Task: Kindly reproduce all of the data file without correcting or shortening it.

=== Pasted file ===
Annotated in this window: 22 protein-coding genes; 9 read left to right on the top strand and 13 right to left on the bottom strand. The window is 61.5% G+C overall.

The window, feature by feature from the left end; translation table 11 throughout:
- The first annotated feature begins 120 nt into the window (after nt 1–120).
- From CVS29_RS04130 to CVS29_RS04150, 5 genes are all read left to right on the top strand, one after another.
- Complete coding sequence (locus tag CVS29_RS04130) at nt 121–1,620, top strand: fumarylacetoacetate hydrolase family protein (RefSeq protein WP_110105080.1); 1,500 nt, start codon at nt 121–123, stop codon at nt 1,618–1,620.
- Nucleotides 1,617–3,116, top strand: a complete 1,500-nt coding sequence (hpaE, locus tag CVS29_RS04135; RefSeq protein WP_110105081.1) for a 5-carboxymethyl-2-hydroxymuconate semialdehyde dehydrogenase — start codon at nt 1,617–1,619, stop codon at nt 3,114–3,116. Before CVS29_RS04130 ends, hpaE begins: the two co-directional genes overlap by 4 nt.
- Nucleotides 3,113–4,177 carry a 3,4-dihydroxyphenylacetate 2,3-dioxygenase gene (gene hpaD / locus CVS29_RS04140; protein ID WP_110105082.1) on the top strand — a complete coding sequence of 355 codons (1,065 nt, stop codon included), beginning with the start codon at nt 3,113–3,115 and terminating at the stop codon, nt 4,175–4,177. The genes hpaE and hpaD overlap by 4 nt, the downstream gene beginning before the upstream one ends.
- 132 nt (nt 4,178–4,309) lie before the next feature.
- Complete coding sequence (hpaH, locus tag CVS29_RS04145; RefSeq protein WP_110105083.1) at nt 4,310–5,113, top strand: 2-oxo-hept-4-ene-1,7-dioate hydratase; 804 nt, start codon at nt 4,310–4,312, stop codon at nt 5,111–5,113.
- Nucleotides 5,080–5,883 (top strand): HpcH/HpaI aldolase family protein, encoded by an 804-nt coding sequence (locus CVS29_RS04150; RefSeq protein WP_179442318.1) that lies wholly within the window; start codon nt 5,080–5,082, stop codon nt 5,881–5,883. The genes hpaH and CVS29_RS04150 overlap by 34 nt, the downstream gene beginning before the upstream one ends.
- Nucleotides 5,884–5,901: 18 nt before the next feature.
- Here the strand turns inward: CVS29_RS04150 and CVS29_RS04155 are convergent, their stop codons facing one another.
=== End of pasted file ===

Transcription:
Annotated in this window: 22 protein-coding genes; 9 read left to right on the top strand and 13 right to left on the bottom strand. The window is 61.5% G+C overall.

The window, feature by feature from the left end; translation table 11 throughout:
- The first annotated feature begins 120 nt into the window (after nt 1–120).
- From CVS29_RS04130 to CVS29_RS04150, 5 genes are all read left to right on the top strand, one after another.
- Complete coding sequence (locus tag CVS29_RS04130) at nt 121–1,620, top strand: fumarylacetoacetate hydrolase family protein (RefSeq protein WP_110105080.1); 1,500 nt, start codon at nt 121–123, stop codon at nt 1,618–1,620.
- Nucleotides 1,617–3,116, top strand: a complete 1,500-nt coding sequence (hpaE, locus tag CVS29_RS04135; RefSeq protein WP_110105081.1) for a 5-carboxymethyl-2-hydroxymuconate semialdehyde dehydrogenase — start codon at nt 1,617–1,619, stop codon at nt 3,114–3,116. Before CVS29_RS04130 ends, hpaE begins: the two co-directional genes overlap by 4 nt.
- Nucleotides 3,113–4,177 carry a 3,4-dihydroxyphenylacetate 2,3-dioxygenase gene (gene hpaD / locus CVS29_RS04140; protein ID WP_110105082.1) on the top strand — a complete coding sequence of 355 codons (1,065 nt, stop codon included), beginning with the start codon at nt 3,113–3,115 and terminating at the stop codon, nt 4,175–4,177. The genes hpaE and hpaD overlap by 4 nt, the downstream gene beginning before the upstream one ends.
- 132 nt (nt 4,178–4,309) lie before the next feature.
- Complete coding sequence (hpaH, locus tag CVS29_RS04145; RefSeq protein WP_110105083.1) at nt 4,310–5,113, top strand: 2-oxo-hept-4-ene-1,7-dioate hydratase; 804 nt, start codon at nt 4,310–4,312, stop codon at nt 5,111–5,113.
- Nucleotides 5,080–5,883 (top strand): HpcH/HpaI aldolase family protein, encoded by an 804-nt coding sequence (locus CVS29_RS04150; RefSeq protein WP_179442318.1) that lies wholly within the window; start codon nt 5,080–5,082, stop codon nt 5,881–5,883. The genes hpaH and CVS29_RS04150 overlap by 34 nt, the downstream gene beginning before the upstream one ends.
- Nucleotides 5,884–5,901: 18 nt before the next feature.
- Here the strand turns inward: CVS29_RS04150 and CVS29_RS04155 are convergent, their stop codons facing one another.